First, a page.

Conroe, September 17 – “Something’s got to be done to stop SJRA from opening those [flood] gates any time that they want,” Diane Lincoln, Mayor of the Town of Woodloch, told the Montgomery County Commissioners Court during their regular meeting on Tuesday, September 12, 2017. Woodloch is 8 miles southeast of Conroe, east of Interstate 45, just north of State Highway 42, and nestled along the San Jacinto River. Its population is 207 according to the 2010 Census and is approximately one-tenth of a square mile in size.
“We’ve gone through this twice, in 1994 and now,” Lincoln told the enraptured audience. “My city hall is now my bedroom. I used to be mayor of a nice little town but now I’m totally devastated.”
Lincoln explained to the Commissioners Court that she defended the San Jacinto River Authority after the 1994 flood. This time, however, Lincoln is pointing the finger of blame squarely at SJRA.
“They didn’t do a pre-release like the people at Lake Livingston or Lake Houston, because of a ‘protocol,'” Lincoln said dismissively. “I don’t give a rat’s behind about their protocol. I had to get people out of my subdivision or they would’ve died!”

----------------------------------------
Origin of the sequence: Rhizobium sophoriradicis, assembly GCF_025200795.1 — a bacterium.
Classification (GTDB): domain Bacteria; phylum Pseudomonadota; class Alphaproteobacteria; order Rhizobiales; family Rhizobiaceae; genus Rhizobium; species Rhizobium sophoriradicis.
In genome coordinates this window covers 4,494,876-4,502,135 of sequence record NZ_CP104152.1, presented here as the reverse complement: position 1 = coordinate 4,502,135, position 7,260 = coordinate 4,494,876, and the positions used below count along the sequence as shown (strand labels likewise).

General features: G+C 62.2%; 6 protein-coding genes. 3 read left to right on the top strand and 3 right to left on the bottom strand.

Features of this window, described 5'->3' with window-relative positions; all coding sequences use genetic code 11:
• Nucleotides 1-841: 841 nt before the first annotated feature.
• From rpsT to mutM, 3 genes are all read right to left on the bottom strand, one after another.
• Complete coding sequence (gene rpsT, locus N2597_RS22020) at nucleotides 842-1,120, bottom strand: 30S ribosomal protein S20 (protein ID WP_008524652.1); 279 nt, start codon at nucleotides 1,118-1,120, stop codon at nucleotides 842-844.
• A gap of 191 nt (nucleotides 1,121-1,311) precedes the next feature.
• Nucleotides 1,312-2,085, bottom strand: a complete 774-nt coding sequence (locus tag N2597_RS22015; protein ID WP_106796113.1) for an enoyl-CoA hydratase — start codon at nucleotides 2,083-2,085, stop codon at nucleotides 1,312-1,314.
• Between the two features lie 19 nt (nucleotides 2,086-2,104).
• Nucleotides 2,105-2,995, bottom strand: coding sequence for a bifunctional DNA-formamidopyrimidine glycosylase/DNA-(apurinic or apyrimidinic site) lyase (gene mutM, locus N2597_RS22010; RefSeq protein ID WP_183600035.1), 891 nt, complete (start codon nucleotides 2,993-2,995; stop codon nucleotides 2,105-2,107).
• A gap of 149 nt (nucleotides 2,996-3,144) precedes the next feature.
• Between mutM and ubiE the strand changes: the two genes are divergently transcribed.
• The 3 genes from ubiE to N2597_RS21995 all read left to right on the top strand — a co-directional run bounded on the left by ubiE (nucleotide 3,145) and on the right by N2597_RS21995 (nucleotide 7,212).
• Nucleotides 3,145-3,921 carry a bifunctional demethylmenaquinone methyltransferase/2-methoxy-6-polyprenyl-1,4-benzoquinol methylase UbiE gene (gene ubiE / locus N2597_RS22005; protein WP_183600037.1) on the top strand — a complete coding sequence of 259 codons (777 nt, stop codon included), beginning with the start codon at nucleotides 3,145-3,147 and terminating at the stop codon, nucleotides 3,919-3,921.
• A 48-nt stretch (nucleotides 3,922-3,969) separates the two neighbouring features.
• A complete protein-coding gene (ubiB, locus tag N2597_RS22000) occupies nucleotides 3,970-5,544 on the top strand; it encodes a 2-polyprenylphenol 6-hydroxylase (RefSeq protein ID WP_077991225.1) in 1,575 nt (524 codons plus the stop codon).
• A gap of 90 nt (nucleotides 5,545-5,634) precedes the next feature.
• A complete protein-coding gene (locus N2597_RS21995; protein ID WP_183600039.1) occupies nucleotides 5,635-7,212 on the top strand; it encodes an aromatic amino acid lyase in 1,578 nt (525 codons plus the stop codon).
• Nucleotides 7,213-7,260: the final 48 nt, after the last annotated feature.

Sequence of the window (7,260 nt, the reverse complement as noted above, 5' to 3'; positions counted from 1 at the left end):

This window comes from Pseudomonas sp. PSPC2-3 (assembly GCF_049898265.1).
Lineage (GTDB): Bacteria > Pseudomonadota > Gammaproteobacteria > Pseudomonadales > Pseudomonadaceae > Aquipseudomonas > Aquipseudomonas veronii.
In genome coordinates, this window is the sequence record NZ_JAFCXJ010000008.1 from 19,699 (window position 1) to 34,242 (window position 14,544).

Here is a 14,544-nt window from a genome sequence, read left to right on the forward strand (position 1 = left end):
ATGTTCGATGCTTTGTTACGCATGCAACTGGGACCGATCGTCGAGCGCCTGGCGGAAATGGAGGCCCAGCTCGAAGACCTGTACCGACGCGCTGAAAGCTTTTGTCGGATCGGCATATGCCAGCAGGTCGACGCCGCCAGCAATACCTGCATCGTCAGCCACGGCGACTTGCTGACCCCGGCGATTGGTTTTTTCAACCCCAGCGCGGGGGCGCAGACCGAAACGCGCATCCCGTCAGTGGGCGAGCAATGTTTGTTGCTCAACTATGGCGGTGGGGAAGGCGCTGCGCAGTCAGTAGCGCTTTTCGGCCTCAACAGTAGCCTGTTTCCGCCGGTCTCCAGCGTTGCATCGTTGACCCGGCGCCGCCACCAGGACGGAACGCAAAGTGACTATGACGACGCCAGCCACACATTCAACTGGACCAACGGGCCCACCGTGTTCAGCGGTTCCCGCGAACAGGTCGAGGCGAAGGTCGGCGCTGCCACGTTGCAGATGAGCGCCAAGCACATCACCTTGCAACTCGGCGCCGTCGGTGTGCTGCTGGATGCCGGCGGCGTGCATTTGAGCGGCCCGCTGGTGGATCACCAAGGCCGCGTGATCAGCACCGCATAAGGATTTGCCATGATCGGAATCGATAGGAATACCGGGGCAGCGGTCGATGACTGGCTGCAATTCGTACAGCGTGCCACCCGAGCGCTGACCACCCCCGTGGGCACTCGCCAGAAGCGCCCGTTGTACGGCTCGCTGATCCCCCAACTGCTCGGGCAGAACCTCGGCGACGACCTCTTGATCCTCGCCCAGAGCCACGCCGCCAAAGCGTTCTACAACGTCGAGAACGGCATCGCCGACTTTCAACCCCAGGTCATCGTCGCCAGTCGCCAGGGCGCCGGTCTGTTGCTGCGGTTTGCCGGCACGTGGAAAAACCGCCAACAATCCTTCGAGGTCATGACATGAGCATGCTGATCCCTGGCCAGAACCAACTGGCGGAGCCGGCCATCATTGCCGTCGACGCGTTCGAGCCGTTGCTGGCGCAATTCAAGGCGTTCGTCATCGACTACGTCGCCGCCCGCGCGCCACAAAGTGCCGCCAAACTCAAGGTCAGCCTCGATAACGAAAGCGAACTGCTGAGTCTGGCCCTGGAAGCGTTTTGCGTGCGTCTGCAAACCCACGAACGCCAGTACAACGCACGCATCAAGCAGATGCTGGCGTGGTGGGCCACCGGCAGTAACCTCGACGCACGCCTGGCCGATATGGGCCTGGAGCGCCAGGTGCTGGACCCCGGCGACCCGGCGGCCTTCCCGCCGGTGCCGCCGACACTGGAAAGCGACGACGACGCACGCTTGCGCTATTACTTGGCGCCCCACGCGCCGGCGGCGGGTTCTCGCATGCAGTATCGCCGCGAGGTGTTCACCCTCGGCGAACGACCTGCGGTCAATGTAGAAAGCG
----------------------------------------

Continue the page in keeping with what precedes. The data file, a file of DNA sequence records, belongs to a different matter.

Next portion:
Lincoln chided Montgomery County Emergency Management Director Darren Hess as well. “We didn’t get a 3:30 a.m. call…There are almost one thousand people who could’ve died” in the area in and around the Town of Woodloch, which the San Jacinto River Authority’s release of 79,131 cubic feet per second of water flooded beginning on August 28, 2017, around two o’clock in the morning, during Tropical Storm Harvey.
Lincoln concluded her remarks, “I’ve had very little response from the County. Folks in Woodloch used to live in a nice town but are now in a raging lake.”
State Senator Brandon Creighton (R-Conroe), State Representative Dan Huberty (R-Kingwood), and former State Representative Steve Toth (R-The Woodlands) who is running for his previous position in the Legislature in the March 6, 2018, Republican Primary Election are calling for an investigation into SJRA’s actions during the Harvey storm. Without pre-releases to control the level of water in Lake Conroe and without early warnings to neighborhoods downstream, SJRA began to release 79,131 CFS of water from the Lake Conroe Dam on August 28. The flood waters moved at such high velocities that thousands of homes were literally swept off of their foundations.